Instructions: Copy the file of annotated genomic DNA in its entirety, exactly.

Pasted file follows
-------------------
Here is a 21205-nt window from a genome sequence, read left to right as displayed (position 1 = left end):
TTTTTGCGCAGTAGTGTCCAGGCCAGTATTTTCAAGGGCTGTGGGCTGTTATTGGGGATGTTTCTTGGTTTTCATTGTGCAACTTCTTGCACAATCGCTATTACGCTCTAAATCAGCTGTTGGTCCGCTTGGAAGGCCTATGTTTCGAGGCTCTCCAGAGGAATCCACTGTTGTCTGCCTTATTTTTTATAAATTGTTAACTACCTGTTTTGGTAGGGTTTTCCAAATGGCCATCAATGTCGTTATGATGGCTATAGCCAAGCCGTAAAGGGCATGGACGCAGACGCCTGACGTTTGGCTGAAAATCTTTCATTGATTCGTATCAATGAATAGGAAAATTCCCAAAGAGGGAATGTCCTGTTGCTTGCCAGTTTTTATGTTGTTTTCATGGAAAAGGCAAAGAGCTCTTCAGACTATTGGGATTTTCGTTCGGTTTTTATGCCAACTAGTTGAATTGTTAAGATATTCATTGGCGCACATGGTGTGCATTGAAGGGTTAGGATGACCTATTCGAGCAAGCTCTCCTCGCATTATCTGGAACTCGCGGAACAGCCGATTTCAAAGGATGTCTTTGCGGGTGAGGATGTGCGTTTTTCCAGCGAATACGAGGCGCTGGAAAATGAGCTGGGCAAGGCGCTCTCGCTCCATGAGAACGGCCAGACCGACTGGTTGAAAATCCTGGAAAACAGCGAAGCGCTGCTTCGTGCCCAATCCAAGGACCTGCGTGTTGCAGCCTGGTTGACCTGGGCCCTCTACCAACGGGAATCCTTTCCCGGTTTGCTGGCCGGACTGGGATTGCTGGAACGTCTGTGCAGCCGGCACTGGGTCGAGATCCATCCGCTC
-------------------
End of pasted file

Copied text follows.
Here is a 21205-nt window from a genome sequence, read left to right as displayed (position 1 = left end):
TTTTTGCGCAGTAGTGTCCAGGCCAGTATTTTCAAGGGCTGTGGGCTGTTATTGGGGATGTTTCTTGGTTTTCATTGTGCAACTTCTTGCACAATCGCTATTACGCTCTAAATCAGCTGTTGGTCCGCTTGGAAGGCCTATGTTTCGAGGCTCTCCAGAGGAATCCACTGTTGTCTGCCTTATTTTTTATAAATTGTTAACTACCTGTTTTGGTAGGGTTTTCCAAATGGCCATCAATGTCGTTATGATGGCTATAGCCAAGCCGTAAAGGGCATGGACGCAGACGCCTGACGTTTGGCTGAAAATCTTTCATTGATTCGTATCAATGAATAGGAAAATTCCCAAAGAGGGAATGTCCTGTTGCTTGCCAGTTTTTATGTTGTTTTCATGGAAAAGGCAAAGAGCTCTTCAGACTATTGGGATTTTCGTTCGGTTTTTATGCCAACTAGTTGAATTGTTAAGATATTCATTGGCGCACATGGTGTGCATTGAAGGGTTAGGATGACCTATTCGAGCAAGCTCTCCTCGCATTATCTGGAACTCGCGGAACAGCCGATTTCAAAGGATGTCTTTGCGGGTGAGGATGTGCGTTTTTCCAGCGAATACGAGGCGCTGGAAAATGAGCTGGGCAAGGCGCTCTCGCTCCATGAGAACGGCCAGACCGACTGGTTGAAAATCCTGGAAAACAGCGAAGCGCTGCTTCGTGCCCAATCCAAGGACCTGCGTGTTGCAGCCTGGTTGACCTGGGCCCTCTACCAACGGGAATCCTTTCCCGGTTTGCTGGCCGGACTGGGATTGCTGGAACGTCTGTGCAGCCGGCACTGGGTCGAGATCCATCCGCTC